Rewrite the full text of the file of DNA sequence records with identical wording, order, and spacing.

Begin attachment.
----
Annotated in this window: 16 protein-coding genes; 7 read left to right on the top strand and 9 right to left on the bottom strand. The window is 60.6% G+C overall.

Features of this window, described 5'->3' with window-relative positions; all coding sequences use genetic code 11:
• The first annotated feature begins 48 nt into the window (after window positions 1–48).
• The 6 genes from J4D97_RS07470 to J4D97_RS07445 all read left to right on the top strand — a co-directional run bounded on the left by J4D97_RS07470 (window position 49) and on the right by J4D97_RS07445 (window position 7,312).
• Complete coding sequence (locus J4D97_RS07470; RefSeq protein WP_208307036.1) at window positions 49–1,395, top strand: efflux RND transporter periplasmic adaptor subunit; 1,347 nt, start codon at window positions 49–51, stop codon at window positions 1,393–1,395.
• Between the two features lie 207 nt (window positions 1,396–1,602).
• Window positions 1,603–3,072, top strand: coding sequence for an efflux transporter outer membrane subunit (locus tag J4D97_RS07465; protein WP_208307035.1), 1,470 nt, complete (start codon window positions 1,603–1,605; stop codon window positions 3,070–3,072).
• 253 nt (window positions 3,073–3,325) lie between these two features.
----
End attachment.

Annotated in this window: 16 protein-coding genes; 7 read left to right on the top strand and 9 right to left on the bottom strand. The window is 60.6% G+C overall.

Features of this window, described 5'->3' with window-relative positions; all coding sequences use genetic code 11:
• The first annotated feature begins 48 nt into the window (after window positions 1–48).
• The 6 genes from J4D97_RS07470 to J4D97_RS07445 all read left to right on the top strand — a co-directional run bounded on the left by J4D97_RS07470 (window position 49) and on the right by J4D97_RS07445 (window position 7,312).
• Complete coding sequence (locus J4D97_RS07470; RefSeq protein WP_208307036.1) at window positions 49–1,395, top strand: efflux RND transporter periplasmic adaptor subunit; 1,347 nt, start codon at window positions 49–51, stop codon at window positions 1,393–1,395.
• Between the two features lie 207 nt (window positions 1,396–1,602).
• Window positions 1,603–3,072, top strand: coding sequence for an efflux transporter outer membrane subunit (locus tag J4D97_RS07465; protein WP_208307035.1), 1,470 nt, complete (start codon window positions 1,603–1,605; stop codon window positions 3,070–3,072).
• 253 nt (window positions 3,073–3,325) lie between these two features.